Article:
About five years ago, I listened to an RWA workshop by a bestselling author in which she talked about writing books with shorter chapters and paragraphs. She’d noticed that the chapters in James Patterson’s books were short, and she concluded that it helped make his books fast-paced page turners – and bestsellers.
After the workshop, I did create shorter chapters for the book I was writing, but it felt as if there were too many chapters for my 65,000-word book, so I returned to my normal-sized chapters.
Recently I read Trust No One by Jayne Ann Krentz, and I quickly noticed that the chapters felt shorter than usual. I’d started it in the evening, but even as I grew tired, I thought, I’ll just read one more chapter.
Because I knew the chapters would be short, it felt safe to continue to read. I ended up reading the entire book that night. And sometime during my page-turning night, I realized I needed to go back to the shorter chapters.
For my recently finished book, I ended up with 66 chapters, and the book is just under 59,000 words. So far, four people have read it in the shorter chapter form. Not one of the four mentioned the length or the many chapters. I finally asked the last reader, and I found out that she’s thinking of making the chapters of her next book shorter.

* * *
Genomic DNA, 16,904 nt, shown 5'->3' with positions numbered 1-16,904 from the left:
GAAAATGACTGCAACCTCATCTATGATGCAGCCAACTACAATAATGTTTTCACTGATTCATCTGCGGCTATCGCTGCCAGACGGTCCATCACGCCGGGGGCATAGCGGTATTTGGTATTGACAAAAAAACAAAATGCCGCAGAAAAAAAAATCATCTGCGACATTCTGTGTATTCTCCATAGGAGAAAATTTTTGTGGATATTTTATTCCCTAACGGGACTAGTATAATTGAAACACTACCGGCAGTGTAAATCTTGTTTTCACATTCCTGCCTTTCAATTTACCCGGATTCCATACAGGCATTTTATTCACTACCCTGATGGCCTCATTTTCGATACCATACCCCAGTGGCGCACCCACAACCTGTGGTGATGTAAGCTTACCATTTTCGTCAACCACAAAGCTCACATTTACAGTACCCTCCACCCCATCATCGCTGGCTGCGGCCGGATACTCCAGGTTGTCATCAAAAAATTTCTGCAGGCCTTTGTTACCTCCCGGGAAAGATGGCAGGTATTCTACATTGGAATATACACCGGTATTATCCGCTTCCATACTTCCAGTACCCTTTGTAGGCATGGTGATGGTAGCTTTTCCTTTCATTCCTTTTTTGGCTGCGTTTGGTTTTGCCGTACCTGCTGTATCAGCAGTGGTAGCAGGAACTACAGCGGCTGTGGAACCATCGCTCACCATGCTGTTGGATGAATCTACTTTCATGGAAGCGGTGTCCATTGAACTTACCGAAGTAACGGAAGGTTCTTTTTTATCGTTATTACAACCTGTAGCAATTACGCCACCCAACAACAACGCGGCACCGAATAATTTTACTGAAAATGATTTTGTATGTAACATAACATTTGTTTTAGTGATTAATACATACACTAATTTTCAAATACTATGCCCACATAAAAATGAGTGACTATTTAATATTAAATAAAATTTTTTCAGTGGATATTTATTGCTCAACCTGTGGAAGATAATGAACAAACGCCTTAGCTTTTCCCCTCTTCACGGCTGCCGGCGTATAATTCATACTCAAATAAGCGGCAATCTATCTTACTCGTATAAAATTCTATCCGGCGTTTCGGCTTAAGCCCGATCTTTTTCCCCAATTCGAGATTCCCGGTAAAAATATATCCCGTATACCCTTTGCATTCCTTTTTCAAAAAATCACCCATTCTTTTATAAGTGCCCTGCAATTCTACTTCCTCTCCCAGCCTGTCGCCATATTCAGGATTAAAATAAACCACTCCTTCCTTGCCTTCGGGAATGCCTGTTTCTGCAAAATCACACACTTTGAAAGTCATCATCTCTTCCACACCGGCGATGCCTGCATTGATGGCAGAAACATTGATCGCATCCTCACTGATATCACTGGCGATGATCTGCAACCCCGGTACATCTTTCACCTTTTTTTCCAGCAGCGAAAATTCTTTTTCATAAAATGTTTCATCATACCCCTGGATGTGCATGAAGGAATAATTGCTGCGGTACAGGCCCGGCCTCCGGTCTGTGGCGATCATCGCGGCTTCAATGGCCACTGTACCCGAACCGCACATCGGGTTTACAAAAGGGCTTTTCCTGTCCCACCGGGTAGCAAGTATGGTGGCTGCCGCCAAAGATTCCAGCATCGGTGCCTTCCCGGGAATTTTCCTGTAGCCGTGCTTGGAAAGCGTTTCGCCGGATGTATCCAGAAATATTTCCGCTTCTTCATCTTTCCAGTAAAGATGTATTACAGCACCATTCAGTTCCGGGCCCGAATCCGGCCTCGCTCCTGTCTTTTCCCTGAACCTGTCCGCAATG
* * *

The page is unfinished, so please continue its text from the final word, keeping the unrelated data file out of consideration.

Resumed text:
For my own taste, I do like shorter chapters. If a scene goes on for too long, I start to feel antsy. If I’m reading a print book, I’ll sometimes even look ahead to see how many pages there are before the next chapter. If it’s too long, I will stop reading.
For ebooks, this isn’t s easy to do. If there’s a Table of Contents, I’ll read on until the next chapter. But if there are really long chapters, I will stop – and sometimes I’ll never go back to it. It depends on whether I love the book or if it’s just okay. I have a lot of books on my Kindle, more than I have time to read.
I just went to James Patterson’s Amazon page, and clicked on the first book I saw, Hope to Die (Alex Cross Book 22). I read the first 5 chapters, each about one page long. Then I looked at the print book, and it shows 102 chapters. Interesting.
So what are your thoughts? If you know that the chapters and/or scenes are going to be short, are you more likely to read on? Or doesn’t it matter to you?